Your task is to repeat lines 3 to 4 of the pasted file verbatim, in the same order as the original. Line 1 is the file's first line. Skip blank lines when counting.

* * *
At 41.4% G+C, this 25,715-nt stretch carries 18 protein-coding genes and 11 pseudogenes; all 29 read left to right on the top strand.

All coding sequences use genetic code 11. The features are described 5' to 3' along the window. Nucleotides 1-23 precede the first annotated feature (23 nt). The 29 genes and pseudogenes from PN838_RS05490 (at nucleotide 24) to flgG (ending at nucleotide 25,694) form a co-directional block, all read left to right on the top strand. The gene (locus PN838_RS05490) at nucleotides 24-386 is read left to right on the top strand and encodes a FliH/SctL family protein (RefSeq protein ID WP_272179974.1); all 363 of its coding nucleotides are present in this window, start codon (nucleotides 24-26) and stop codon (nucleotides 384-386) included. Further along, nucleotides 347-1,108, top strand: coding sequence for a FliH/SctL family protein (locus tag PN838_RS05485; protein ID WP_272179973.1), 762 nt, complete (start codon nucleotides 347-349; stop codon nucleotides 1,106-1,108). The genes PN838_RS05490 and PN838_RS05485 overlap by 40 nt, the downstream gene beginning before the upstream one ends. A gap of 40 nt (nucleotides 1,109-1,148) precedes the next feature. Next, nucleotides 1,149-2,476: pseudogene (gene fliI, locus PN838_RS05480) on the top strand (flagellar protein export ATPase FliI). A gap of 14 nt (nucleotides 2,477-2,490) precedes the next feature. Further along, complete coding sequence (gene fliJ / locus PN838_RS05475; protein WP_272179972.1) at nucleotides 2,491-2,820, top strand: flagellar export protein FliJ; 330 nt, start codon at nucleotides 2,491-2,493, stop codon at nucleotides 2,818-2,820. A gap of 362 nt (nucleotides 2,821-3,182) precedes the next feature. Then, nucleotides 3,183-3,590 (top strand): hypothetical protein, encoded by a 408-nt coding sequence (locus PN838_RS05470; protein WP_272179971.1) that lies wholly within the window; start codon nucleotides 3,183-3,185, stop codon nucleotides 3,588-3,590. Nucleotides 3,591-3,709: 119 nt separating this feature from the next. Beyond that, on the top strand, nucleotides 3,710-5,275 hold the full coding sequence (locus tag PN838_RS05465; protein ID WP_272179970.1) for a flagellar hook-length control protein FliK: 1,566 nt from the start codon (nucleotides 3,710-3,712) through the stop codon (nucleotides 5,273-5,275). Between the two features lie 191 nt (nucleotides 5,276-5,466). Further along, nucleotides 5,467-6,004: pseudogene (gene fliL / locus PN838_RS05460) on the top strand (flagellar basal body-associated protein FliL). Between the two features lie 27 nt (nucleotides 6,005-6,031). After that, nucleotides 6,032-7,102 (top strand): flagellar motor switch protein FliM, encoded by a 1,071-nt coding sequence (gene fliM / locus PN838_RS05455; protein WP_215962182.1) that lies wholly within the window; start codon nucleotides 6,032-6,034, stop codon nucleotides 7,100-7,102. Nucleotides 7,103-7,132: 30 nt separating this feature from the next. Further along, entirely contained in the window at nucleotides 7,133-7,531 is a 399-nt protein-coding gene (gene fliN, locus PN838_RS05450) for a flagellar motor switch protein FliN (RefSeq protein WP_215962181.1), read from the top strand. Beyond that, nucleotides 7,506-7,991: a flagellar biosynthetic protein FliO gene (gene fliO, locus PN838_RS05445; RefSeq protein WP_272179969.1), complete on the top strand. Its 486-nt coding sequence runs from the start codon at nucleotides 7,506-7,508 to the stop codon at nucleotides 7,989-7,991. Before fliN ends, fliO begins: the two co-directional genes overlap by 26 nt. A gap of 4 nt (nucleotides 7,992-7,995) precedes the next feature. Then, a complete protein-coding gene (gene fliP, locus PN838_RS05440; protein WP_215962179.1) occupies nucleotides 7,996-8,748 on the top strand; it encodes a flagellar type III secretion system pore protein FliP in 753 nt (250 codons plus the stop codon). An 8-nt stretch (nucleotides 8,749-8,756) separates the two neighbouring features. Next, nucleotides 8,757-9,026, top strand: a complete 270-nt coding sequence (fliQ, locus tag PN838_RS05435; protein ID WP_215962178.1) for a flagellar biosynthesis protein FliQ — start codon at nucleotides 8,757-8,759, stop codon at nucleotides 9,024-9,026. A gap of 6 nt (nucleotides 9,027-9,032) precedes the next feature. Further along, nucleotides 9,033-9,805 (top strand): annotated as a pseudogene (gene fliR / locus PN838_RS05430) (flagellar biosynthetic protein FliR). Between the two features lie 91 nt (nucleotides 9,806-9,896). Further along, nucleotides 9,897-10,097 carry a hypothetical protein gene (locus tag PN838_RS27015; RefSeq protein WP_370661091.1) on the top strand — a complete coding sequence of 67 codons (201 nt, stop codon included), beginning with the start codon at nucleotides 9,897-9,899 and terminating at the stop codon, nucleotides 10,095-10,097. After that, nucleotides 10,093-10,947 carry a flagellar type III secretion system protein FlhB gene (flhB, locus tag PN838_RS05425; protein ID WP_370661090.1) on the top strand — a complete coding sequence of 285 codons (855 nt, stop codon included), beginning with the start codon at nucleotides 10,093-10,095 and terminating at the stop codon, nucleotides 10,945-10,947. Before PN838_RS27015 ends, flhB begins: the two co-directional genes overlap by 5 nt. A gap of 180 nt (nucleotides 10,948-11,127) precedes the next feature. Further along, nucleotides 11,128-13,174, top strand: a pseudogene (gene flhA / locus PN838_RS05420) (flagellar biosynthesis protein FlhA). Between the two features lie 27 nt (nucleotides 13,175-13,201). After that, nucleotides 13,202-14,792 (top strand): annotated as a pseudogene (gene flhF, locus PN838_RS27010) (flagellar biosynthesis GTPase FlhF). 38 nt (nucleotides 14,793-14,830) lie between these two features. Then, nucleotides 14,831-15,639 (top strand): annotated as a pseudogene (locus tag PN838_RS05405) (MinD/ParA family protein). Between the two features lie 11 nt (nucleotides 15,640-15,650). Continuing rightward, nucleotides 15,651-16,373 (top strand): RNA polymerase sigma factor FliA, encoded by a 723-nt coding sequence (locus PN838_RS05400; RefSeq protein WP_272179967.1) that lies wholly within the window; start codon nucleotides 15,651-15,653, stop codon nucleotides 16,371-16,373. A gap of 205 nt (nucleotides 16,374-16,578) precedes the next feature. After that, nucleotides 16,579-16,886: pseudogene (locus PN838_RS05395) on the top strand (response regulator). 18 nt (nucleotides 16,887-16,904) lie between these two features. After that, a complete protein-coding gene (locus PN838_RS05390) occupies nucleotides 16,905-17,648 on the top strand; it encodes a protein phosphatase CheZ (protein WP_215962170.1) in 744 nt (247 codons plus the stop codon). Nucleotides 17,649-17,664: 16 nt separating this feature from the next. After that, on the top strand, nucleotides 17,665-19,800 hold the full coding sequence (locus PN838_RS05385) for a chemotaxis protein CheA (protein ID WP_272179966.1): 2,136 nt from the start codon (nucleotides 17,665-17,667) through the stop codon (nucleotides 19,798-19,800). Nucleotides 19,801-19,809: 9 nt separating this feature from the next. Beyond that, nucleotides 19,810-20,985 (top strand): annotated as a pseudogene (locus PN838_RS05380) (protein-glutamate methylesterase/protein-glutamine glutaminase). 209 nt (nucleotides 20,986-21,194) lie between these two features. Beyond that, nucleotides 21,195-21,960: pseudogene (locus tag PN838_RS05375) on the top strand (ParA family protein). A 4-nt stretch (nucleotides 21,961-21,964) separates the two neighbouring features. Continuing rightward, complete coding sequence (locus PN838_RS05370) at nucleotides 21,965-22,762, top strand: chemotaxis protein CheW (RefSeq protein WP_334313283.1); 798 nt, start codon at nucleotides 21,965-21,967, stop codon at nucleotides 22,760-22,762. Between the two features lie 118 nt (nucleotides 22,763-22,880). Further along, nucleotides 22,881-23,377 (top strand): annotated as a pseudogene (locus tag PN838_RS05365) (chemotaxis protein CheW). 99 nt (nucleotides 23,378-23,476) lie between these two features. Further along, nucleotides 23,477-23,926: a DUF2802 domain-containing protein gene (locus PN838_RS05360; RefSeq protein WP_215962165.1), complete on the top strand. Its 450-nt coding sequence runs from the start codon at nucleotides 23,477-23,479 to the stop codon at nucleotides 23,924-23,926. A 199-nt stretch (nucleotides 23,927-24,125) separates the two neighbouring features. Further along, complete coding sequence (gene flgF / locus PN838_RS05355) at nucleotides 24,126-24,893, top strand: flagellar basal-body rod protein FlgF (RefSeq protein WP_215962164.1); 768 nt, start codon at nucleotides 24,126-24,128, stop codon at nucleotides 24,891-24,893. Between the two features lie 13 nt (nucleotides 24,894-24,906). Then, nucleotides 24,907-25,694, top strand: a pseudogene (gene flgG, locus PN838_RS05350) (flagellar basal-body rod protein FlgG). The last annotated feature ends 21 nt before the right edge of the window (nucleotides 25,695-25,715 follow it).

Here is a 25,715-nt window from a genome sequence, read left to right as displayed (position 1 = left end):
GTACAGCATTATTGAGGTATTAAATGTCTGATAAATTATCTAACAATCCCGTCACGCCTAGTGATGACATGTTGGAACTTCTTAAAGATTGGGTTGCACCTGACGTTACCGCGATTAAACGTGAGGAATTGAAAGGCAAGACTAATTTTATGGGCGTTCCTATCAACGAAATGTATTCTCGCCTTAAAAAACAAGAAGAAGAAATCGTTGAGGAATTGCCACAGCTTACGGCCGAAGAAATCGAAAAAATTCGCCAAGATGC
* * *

Here is a 25,715-nt window from a genome sequence, read left to right as displayed (position 1 = left end):
GTACAGCATTATTGAGGTATTAAATGTCTGATAAATTATCTAACAATCCCGTCACGCCTAGTGATGACATGTTGGAACTTCTTAAAGATTGGGTTGCACCTGACGTTACCGCGATTAAACGTGAGGAATTGAAAGGCAAGACTAATTTTATGGGCGTTCCTATCAACGAAATGTATTCTCGCCTTAAAAAACAAGAAGAAGAAATCGTTGAGGAATTGCCACAGCTTACGGCCGAAGAAATCGAAAAAATTCGCCAAGATGC